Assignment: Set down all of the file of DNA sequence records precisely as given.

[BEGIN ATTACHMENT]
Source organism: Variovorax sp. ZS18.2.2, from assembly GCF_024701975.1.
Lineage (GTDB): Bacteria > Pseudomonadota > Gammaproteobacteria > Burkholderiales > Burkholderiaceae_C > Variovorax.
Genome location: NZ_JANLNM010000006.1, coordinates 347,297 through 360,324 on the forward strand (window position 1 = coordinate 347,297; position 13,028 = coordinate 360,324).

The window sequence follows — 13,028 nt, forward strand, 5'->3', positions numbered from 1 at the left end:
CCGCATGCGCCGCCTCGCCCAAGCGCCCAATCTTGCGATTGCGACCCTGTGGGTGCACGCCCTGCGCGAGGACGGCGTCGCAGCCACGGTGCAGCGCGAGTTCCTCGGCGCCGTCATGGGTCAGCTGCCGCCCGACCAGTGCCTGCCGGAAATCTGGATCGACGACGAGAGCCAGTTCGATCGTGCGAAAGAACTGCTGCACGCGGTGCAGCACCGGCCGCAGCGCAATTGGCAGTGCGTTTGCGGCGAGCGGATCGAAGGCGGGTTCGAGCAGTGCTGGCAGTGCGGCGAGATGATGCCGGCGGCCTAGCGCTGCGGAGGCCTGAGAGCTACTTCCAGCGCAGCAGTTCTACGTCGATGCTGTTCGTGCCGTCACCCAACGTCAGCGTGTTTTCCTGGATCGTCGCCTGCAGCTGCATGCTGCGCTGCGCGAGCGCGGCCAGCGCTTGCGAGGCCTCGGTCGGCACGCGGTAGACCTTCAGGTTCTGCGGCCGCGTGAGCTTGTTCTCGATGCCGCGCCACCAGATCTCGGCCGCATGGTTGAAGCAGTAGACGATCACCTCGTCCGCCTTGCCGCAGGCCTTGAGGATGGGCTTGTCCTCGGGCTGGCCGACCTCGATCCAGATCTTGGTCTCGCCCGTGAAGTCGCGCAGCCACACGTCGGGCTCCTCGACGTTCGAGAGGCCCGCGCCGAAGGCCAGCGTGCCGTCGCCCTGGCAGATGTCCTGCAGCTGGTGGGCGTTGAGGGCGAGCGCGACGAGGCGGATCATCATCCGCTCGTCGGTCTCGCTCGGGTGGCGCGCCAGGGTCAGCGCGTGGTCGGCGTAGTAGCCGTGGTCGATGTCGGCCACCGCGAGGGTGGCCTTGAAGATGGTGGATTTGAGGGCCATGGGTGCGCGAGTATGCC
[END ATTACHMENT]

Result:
Source organism: Variovorax sp. ZS18.2.2, from assembly GCF_024701975.1.
Lineage (GTDB): Bacteria > Pseudomonadota > Gammaproteobacteria > Burkholderiales > Burkholderiaceae_C > Variovorax.
Genome location: NZ_JANLNM010000006.1, coordinates 347,297 through 360,324 on the forward strand (window position 1 = coordinate 347,297; position 13,028 = coordinate 360,324).

The window sequence follows — 13,028 nt, forward strand, 5'->3', positions numbered from 1 at the left end:
CCGCATGCGCCGCCTCGCCCAAGCGCCCAATCTTGCGATTGCGACCCTGTGGGTGCACGCCCTGCGCGAGGACGGCGTCGCAGCCACGGTGCAGCGCGAGTTCCTCGGCGCCGTCATGGGTCAGCTGCCGCCCGACCAGTGCCTGCCGGAAATCTGGATCGACGACGAGAGCCAGTTCGATCGTGCGAAAGAACTGCTGCACGCGGTGCAGCACCGGCCGCAGCGCAATTGGCAGTGCGTTTGCGGCGAGCGGATCGAAGGCGGGTTCGAGCAGTGCTGGCAGTGCGGCGAGATGATGCCGGCGGCCTAGCGCTGCGGAGGCCTGAGAGCTACTTCCAGCGCAGCAGTTCTACGTCGATGCTGTTCGTGCCGTCACCCAACGTCAGCGTGTTTTCCTGGATCGTCGCCTGCAGCTGCATGCTGCGCTGCGCGAGCGCGGCCAGCGCTTGCGAGGCCTCGGTCGGCACGCGGTAGACCTTCAGGTTCTGCGGCCGCGTGAGCTTGTTCTCGATGCCGCGCCACCAGATCTCGGCCGCATGGTTGAAGCAGTAGACGATCACCTCGTCCGCCTTGCCGCAGGCCTTGAGGATGGGCTTGTCCTCGGGCTGGCCGACCTCGATCCAGATCTTGGTCTCGCCCGTGAAGTCGCGCAGCCACACGTCGGGCTCCTCGACGTTCGAGAGGCCCGCGCCGAAGGCCAGCGTGCCGTCGCCCTGGCAGATGTCCTGCAGCTGGTGGGCGTTGAGGGCGAGCGCGACGAGGCGGATCATCATCCGCTCGTCGGTCTCGCTCGGGTGGCGCGCCAGGGTCAGCGCGTGGTCGGCGTAGTAGCCGTGGTCGATGTCGGCCACCGCGAGGGTGGCCTTGAAGATGGTGGATTTGAGGGCCATGGGTGCGCGAGTATGCC